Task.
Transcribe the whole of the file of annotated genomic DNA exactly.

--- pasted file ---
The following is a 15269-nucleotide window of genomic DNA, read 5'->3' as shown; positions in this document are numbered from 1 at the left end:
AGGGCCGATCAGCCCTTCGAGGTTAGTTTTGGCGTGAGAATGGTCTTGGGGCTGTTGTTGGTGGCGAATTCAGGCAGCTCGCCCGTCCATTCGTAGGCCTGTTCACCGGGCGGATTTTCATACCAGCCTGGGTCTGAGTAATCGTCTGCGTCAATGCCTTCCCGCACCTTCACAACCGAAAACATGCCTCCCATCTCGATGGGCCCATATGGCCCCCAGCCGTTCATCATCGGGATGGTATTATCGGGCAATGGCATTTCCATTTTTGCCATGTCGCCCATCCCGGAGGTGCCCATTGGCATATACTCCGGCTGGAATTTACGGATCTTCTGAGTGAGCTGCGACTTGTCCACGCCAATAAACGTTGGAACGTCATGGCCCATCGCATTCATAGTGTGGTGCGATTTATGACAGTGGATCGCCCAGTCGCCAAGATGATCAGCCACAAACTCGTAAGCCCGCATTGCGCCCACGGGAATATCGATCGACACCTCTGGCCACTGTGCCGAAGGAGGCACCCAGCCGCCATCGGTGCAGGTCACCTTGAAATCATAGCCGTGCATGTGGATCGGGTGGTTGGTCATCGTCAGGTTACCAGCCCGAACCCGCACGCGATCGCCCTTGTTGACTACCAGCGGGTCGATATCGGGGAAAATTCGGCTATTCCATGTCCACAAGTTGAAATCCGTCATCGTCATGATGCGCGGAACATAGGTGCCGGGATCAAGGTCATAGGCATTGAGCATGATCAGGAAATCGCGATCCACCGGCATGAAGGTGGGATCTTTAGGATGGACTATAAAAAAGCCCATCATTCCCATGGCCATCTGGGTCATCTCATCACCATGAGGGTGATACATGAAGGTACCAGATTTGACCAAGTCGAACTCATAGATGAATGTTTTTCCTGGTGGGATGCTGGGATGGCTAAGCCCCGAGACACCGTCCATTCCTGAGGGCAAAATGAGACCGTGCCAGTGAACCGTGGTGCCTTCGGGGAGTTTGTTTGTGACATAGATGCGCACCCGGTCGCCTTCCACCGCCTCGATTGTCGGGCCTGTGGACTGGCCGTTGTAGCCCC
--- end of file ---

The following is a 15269-nucleotide window of genomic DNA, read 5'->3' as shown; positions in this document are numbered from 1 at the left end:
AGGGCCGATCAGCCCTTCGAGGTTAGTTTTGGCGTGAGAATGGTCTTGGGGCTGTTGTTGGTGGCGAATTCAGGCAGCTCGCCCGTCCATTCGTAGGCCTGTTCACCGGGCGGATTTTCATACCAGCCTGGGTCTGAGTAATCGTCTGCGTCAATGCCTTCCCGCACCTTCACAACCGAAAACATGCCTCCCATCTCGATGGGCCCATATGGCCCCCAGCCGTTCATCATCGGGATGGTATTATCGGGCAATGGCATTTCCATTTTTGCCATGTCGCCCATCCCGGAGGTGCCCATTGGCATATACTCCGGCTGGAATTTACGGATCTTCTGAGTGAGCTGCGACTTGTCCACGCCAATAAACGTTGGAACGTCATGGCCCATCGCATTCATAGTGTGGTGCGATTTATGACAGTGGATCGCCCAGTCGCCAAGATGATCAGCCACAAACTCGTAAGCCCGCATTGCGCCCACGGGAATATCGATCGACACCTCTGGCCACTGTGCCGAAGGAGGCACCCAGCCGCCATCGGTGCAGGTCACCTTGAAATCATAGCCGTGCATGTGGATCGGGTGGTTGGTCATCGTCAGGTTACCAGCCCGAACCCGCACGCGATCGCCCTTGTTGACTACCAGCGGGTCGATATCGGGGAAAATTCGGCTATTCCATGTCCACAAGTTGAAATCCGTCATCGTCATGATGCGCGGAACATAGGTGCCGGGATCAAGGTCATAGGCATTGAGCATGATCAGGAAATCGCGATCCACCGGCATGAAGGTGGGATCTTTAGGATGGACTATAAAAAAGCCCATCATTCCCATGGCCATCTGGGTCATCTCATCACCATGAGGGTGATACATGAAGGTACCAGATTTGACCAAGTCGAACTCATAGATGAATGTTTTTCCTGGTGGGATGCTGGGATGGCTAAGCCCCGAGACACCGTCCATTCCTGAGGGCAAAATGAGACCGTGCCAGTGAACCGTGGTGCCTTCGGGGAGTTTGTTTGTGACATAGATGCGCACCCGGTCGCCTTCCACCGCCTCGATTGTCGGGCCTGTGGACTGGCCGTTGTAGCCCC